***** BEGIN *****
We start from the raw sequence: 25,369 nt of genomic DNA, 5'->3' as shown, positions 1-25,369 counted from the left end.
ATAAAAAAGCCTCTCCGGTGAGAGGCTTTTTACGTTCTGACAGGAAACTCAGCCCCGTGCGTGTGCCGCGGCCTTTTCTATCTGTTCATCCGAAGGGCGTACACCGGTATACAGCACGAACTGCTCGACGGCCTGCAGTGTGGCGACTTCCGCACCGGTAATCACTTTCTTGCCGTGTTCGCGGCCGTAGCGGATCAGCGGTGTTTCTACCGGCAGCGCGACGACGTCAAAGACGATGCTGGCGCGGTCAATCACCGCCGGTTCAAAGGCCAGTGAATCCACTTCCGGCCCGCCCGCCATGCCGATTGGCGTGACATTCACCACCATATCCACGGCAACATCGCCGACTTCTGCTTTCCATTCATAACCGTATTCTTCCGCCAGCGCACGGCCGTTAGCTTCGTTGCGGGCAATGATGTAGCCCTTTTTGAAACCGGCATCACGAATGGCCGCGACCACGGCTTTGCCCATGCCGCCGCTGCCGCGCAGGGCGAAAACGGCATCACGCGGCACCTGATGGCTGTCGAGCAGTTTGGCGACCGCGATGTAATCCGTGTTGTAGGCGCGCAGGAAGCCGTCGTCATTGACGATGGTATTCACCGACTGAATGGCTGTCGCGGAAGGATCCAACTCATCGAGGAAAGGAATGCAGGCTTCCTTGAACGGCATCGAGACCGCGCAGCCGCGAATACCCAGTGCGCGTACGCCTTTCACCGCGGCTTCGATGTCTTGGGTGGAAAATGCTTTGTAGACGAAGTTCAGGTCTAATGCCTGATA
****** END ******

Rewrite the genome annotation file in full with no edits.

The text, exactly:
We start from the raw sequence: 25,369 nt of genomic DNA, 5'->3' as shown, positions 1-25,369 counted from the left end.
ATAAAAAAGCCTCTCCGGTGAGAGGCTTTTTACGTTCTGACAGGAAACTCAGCCCCGTGCGTGTGCCGCGGCCTTTTCTATCTGTTCATCCGAAGGGCGTACACCGGTATACAGCACGAACTGCTCGACGGCCTGCAGTGTGGCGACTTCCGCACCGGTAATCACTTTCTTGCCGTGTTCGCGGCCGTAGCGGATCAGCGGTGTTTCTACCGGCAGCGCGACGACGTCAAAGACGATGCTGGCGCGGTCAATCACCGCCGGTTCAAAGGCCAGTGAATCCACTTCCGGCCCGCCCGCCATGCCGATTGGCGTGACATTCACCACCATATCCACGGCAACATCGCCGACTTCTGCTTTCCATTCATAACCGTATTCTTCCGCCAGCGCACGGCCGTTAGCTTCGTTGCGGGCAATGATGTAGCCCTTTTTGAAACCGGCATCACGAATGGCCGCGACCACGGCTTTGCCCATGCCGCCGCTGCCGCGCAGGGCGAAAACGGCATCACGCGGCACCTGATGGCTGTCGAGCAGTTTGGCGACCGCGATGTAATCCGTGTTGTAGGCGCGCAGGAAGCCGTCGTCATTGACGATGGTATTCACCGACTGAATGGCTGTCGCGGAAGGATCCAACTCATCGAGGAAAGGAATGCAGGCTTCCTTGAACGGCATCGAGACCGCGCAGCCGCGAATACCCAGTGCGCGTACGCCTTTCACCGCGGCTTCGATGTCTTGGGTGGAAAATGCTTTGTAGACGAAGTTCAGGTCTAATGCCTGATA